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Below you should find information on trails throughtout the Cayman Islands:

Guided Tours
  Grand Cayman Nature Trails
  Trail Plants to Avoid

Guided Tours


(attached "Mastic Trail photo for CWC" - photo credit is www.courtneyplatt.com)

To hike the Mastic Trail, visit nationaltrust.org.ky and email them through their site. Or, phone the National Trust to make arrangements.

For an Island Overview Nature Tour that is unique, authentic and personalized contact visit caymannature.ky and make arrangements through their site.


New Nature Tour Company Offers Unique and Authentic Experience

CaymANNature Logo

CAYMAN ISLANDS NATURE TOURS are offered, by car with Ann Stafford, fully licensed, knowledgeable Nature Tour Guide, Cayman Native Plant expert and co-author with Dr. R. R. Askew of Butterflies of the Cayman Islands 2008 Apollo Books.

Half day Private ISLAND OVERVIEW NATURE TOUR Eastern Districts

Full day Private UP-CLOSE NATURE TOUR (6 hours) by arrangement with more time to explore on foot time, including either Queen Elizabeth II Botanic Park, allow 2 hours (US$10.00 entrance fee per person not included in price) or walks, off the usual tourist tracks, to explore different vegetation zones * Water provided Lunch (not included in price), stop at restaurant, or bring packed lunch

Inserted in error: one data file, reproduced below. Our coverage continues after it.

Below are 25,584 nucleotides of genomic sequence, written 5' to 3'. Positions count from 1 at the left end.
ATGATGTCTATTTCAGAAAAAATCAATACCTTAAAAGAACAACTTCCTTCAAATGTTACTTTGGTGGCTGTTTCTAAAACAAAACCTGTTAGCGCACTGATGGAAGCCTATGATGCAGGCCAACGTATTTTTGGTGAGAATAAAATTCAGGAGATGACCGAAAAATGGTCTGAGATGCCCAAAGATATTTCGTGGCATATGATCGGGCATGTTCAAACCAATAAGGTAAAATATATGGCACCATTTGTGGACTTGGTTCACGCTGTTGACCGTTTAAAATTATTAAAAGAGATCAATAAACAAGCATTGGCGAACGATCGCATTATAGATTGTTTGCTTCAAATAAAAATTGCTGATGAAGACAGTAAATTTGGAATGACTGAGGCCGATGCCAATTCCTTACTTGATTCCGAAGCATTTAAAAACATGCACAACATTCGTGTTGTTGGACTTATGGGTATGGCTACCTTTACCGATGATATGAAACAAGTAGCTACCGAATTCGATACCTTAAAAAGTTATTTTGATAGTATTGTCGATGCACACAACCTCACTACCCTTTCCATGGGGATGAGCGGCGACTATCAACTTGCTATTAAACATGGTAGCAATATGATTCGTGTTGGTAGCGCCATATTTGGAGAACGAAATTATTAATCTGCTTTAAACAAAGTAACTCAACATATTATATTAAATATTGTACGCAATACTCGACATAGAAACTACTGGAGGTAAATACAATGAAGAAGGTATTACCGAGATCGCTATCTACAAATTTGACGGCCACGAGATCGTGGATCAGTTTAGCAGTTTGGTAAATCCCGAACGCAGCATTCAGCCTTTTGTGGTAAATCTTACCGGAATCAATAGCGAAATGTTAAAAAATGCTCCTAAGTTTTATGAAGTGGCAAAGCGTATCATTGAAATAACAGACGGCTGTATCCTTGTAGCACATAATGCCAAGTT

Check www.caymannature.ky TOURS page for information about more options to suit your group's needs.
  To see a brochure for CaymANNature, please click < here >

Grand Cayman Nature Trails

Our starter list of trails and good nature walks: Again, a work in progress.

These “trails” are completely unofficial!  Some are open to the public and some are on private land and you must have the owner’s approval to use them. Their listing here in no way authorizes anyone to use them without permission. This list is very preliminary. We are actively seeking permission from the owners to use these trails and this site will be updated as we develop this idea.

Please look at the TRAIL KEY below to better understand the information about each trail listed.

Trail Key:
  • name of trail
walking condition   trail type additional information
Walking condition:
1   Easy walking
  2   medium or rocky
  3   very rocky or not suitable for children under 6 years old
  *   Watch out for Maiden Plum, contact with this plant causes a very itchy rash

West Bay:
1   seashore vegetation  
  • Barkers Dyke Roads
1   brackish area vegetation  
  • Vixville Woodland Trail
2*   secondary growth dry woodland  
  • Tarquynn Manor/Jackson’s Pond Dyke Roads
1   brackish area vegetation  
 George Town vicinity:
  • Esterley Tibbetts Hwy
1   Mangroves (Harquail By-pass) Dyke Roads
  • George Town Barcadere/Airport Dyke Roads
1   Mangroves  
  • Liguinea Circle Woodland
1   original growth dry woodland  
  • Ironwood Forest
1   original growth dry woodland  
For more discussion on the efforts to save the Ironwood Forest visit www.ironwood-forest.com and www.caymannewsservice.com
  • Jasmin Lane
1   original growth dry woodland  
North Sound Estates:
  • North Sound Estates Dyke Roads
1   brackish area vegetation  
Lower Valley:
  • Agricultural Pavilion area
1   original growth dry woodland